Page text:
It's the entry point to standup, and because of that, most open mics are rough. But these often-awkward showcases are the most natural place to start if you want to make people laugh. We asked our Funniest Five for advice on how amateur performers should prepare as well as tips for people who didn't realize they were about to become an audience and are suddenly at the mercy of newbs with microphones.
So you think you're funny…
"If you're at an open mic and you find out quickly that, oh this is bad, but you do see a couple comics that you think are really funny, find out where they go because there's a good chance that they're going to some good open mics. That sounded like 'follow people around,' but not really." —Shain Brenden
"Introduce yourself to the host. Don't be a dick to the host. You can't imagine how many people feel entitled to be like, 'Well, I need to go up early.' Bro, you don't dictate when you go up." —Jake Silberman
"There isn't any such thing as a bad open mic. You need to just be onstage and get comfortable for at least the first year. So just do as much as you can in any environment that'll let you. Obviously, the Helium open mic is the best in the city—far and away, there's not even a close second—because the audience is there to see comedy, which is almost never the case at an open mic. But that'll give you a false sense of confidence. You need to go to another place where there's one person who is drunk and sad at the bar and see if you can get them to laugh. You need to be able to do all of those things." —Dan Weber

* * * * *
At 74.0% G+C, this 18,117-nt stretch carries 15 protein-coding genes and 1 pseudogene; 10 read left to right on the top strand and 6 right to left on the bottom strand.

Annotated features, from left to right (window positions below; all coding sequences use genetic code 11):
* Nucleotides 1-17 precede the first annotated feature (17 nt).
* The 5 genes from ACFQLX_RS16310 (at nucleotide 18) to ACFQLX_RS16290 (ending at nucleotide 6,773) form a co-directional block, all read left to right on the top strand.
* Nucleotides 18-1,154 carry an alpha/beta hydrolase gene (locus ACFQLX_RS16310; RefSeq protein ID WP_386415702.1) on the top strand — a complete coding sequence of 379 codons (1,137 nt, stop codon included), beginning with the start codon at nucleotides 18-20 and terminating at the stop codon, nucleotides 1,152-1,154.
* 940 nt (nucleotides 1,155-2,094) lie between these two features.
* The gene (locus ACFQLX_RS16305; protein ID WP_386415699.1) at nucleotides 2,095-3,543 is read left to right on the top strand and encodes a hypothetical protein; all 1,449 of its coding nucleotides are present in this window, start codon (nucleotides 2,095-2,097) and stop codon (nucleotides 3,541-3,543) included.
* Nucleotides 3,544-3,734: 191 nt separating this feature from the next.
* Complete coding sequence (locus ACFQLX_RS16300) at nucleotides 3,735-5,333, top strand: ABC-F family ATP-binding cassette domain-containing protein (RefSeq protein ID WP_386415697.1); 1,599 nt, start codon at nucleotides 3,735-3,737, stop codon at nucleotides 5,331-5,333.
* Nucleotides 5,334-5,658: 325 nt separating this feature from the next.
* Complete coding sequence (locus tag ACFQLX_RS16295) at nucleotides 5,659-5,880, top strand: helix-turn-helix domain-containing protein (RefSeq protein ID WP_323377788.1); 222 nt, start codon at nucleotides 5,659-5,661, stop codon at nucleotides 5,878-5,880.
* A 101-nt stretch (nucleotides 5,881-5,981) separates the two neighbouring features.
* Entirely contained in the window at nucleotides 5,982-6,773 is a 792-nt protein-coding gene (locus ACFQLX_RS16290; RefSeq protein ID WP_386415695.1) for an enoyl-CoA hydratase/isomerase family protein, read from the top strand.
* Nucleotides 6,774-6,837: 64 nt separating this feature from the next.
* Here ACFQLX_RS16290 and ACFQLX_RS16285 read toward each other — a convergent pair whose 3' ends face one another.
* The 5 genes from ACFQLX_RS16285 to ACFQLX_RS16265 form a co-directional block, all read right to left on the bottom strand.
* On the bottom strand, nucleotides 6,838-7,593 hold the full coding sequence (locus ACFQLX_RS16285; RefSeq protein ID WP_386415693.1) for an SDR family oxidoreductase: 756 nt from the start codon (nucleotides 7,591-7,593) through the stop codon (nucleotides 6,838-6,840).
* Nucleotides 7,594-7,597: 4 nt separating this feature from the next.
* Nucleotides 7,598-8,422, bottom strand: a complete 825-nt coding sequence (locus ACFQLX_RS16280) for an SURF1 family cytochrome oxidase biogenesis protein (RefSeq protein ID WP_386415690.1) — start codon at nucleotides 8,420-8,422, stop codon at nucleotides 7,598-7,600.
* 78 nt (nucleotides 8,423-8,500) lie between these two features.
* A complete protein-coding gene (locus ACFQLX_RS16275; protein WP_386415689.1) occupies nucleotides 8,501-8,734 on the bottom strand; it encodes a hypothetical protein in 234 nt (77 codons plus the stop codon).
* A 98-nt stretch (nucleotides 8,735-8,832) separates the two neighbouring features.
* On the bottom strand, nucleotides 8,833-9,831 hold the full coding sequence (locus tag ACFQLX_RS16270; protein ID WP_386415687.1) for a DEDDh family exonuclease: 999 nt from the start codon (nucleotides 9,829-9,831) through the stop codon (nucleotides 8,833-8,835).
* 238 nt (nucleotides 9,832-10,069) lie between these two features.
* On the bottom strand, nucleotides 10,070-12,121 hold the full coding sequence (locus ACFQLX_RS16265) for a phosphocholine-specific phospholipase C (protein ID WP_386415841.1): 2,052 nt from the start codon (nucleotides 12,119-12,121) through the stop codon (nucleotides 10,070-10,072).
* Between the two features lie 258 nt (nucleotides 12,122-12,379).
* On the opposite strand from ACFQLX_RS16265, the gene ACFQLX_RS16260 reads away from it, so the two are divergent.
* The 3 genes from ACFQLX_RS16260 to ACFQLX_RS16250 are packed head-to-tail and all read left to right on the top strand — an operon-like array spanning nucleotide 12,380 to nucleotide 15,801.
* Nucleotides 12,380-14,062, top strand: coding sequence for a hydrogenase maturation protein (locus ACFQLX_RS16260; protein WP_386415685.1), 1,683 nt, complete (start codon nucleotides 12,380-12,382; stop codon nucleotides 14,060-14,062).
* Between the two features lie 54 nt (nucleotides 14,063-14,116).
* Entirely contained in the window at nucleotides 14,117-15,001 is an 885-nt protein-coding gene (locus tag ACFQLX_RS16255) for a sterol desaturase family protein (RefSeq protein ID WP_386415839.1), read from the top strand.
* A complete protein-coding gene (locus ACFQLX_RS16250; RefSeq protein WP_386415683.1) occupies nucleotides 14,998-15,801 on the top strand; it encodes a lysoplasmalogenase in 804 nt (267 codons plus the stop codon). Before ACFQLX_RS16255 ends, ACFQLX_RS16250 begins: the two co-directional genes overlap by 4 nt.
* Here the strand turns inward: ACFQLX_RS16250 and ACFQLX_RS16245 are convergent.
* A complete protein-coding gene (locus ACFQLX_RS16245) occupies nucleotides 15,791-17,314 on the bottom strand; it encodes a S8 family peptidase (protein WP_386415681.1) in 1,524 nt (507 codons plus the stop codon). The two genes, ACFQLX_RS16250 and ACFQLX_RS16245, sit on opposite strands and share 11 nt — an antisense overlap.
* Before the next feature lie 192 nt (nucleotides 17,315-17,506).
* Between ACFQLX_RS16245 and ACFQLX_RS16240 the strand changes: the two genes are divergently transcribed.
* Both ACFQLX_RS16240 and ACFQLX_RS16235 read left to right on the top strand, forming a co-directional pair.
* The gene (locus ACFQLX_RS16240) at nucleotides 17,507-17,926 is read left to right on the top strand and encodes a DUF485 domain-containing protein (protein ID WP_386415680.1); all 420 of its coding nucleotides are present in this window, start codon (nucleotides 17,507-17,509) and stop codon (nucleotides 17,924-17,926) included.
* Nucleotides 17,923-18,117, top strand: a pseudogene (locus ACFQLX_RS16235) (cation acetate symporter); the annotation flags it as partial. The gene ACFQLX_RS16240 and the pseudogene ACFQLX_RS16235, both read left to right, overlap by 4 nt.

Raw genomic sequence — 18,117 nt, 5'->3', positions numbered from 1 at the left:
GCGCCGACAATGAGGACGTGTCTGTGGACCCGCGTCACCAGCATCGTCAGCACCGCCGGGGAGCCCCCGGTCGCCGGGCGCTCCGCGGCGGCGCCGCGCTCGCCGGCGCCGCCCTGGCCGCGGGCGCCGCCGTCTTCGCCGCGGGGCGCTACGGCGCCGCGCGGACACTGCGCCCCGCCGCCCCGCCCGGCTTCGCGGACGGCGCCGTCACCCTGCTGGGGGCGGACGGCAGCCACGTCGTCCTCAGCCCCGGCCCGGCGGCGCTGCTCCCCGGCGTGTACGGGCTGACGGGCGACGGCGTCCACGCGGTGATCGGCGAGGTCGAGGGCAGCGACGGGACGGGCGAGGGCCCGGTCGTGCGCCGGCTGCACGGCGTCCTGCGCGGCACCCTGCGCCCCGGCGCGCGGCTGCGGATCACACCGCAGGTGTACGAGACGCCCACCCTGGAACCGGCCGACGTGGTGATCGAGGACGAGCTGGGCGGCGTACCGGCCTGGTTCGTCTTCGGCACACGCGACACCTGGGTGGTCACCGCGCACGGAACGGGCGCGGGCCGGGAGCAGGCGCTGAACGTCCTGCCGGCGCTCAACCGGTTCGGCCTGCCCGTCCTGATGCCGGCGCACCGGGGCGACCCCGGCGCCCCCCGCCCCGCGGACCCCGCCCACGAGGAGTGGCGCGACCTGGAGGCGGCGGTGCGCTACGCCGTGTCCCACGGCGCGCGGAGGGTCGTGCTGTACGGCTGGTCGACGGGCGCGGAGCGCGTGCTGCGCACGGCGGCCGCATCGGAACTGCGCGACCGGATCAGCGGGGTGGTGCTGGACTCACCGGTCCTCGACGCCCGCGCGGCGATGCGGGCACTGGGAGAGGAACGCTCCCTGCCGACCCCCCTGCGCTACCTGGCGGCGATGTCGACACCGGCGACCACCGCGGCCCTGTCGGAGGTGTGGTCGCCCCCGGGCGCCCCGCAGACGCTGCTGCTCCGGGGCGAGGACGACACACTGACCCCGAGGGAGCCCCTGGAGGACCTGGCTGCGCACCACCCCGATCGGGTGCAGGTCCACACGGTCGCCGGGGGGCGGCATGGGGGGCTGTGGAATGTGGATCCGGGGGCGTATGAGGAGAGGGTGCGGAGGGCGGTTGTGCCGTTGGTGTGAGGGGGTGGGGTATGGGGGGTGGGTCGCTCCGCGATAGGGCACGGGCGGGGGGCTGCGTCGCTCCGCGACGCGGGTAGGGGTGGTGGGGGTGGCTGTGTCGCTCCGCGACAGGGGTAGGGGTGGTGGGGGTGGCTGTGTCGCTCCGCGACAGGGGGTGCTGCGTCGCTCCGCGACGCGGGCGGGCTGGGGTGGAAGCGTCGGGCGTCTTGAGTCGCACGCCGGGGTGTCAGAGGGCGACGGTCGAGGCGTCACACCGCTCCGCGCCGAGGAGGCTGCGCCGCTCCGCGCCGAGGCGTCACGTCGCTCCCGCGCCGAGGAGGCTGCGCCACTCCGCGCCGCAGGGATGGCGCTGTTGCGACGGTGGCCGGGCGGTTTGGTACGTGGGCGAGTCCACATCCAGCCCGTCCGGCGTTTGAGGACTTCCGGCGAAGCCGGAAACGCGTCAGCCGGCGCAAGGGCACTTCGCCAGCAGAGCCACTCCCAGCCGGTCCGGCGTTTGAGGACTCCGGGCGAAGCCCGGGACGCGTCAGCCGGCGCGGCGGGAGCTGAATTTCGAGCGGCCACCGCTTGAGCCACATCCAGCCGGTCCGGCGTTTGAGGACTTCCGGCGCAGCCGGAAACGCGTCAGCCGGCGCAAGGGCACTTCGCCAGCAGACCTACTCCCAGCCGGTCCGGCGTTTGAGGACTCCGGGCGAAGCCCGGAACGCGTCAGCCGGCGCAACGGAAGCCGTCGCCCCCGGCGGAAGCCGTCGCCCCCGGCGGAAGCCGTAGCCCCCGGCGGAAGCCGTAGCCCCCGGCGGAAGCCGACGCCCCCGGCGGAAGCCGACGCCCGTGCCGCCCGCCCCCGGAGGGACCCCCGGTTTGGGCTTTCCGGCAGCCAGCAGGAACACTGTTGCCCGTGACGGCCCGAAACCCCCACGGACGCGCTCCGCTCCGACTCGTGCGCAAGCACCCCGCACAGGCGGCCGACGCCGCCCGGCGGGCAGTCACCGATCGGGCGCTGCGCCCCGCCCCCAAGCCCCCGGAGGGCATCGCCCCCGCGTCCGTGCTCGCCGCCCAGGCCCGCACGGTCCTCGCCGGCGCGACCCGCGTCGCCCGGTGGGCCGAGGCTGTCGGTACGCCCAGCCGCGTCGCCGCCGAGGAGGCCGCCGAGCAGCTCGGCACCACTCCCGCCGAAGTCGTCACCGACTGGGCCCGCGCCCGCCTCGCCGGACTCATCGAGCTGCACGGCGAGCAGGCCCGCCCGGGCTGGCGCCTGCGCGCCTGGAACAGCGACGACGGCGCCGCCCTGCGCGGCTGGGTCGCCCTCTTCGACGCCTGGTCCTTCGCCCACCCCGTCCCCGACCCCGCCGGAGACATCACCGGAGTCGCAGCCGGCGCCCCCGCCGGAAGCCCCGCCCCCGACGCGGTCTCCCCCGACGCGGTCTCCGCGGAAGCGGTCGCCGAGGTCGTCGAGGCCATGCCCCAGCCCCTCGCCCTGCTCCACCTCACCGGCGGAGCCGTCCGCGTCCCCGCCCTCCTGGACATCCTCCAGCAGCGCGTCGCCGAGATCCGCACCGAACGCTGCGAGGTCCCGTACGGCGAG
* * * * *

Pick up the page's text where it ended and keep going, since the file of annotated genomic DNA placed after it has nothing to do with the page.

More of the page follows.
"Watch other comics to see what they're doing, what it looks like to do comedy." —Jake Silberman
So you find yourself at an open mic…
"You know what, if you hate what the comedians are doing, go smoke a cigarette, go into the bathroom, just wait. No open mic has more than five minutes at a time, so you're only going to have to tolerate an asshole for five minutes at most." —Dan Weber
"If you're at your favorite bar and all of a sudden you hear someone announce, 'Hey, guys, there's an open mic starting in five minutes," don't be an asshole and just keep talking. I know we just turned your favorite bar into a nightmare—that's a Jake Silberman joke—but if you're not into it, leave." —Shain Brenden
"Come with an open mind. Laugh if you think it's funny, but don't laugh if you don't think it's funny. It's sad to hear people forcing laughter, or we've gotten into this thing they call 'clapter' now where you don't think it's funny but you agree with the point. I think that's tiresome." —Jake Silberman
"A good audience member is there to have fun and understands the show is an experience for everyone and not just for the one drunk dude who thinks his yelling is helping the show." —Corina Lucas
"An open mic is not a show. A lot of the comics are up there not doing their best material. They're up there trying to figure shit out so they have good stuff for a show. It's probably going to be bad or it's probably going to be weird. And it might not make sense to you because it's not what you see on Netflix." —Shain Brenden
"Don't heckle, don't be on your phone, don't be talking. Literally, all you need to do is sit in the dark and be quiet." —Jake Silberman
Jake Silberman's Top Five Open Mics
1510 SE 9th Ave. // 8 pm Tuesday.
3023 SE Milwaukie Ave. // 10:30 pm Tuesday.
2432 SE 11th Ave. // Midnight Friday.
4. The Real Comedy Spot Open Mic at EastSide Bar and Grill
2530 NE 82nd Ave. // 9 pm Tuesday.
426 SW Washington St. // 3 pm Sunday.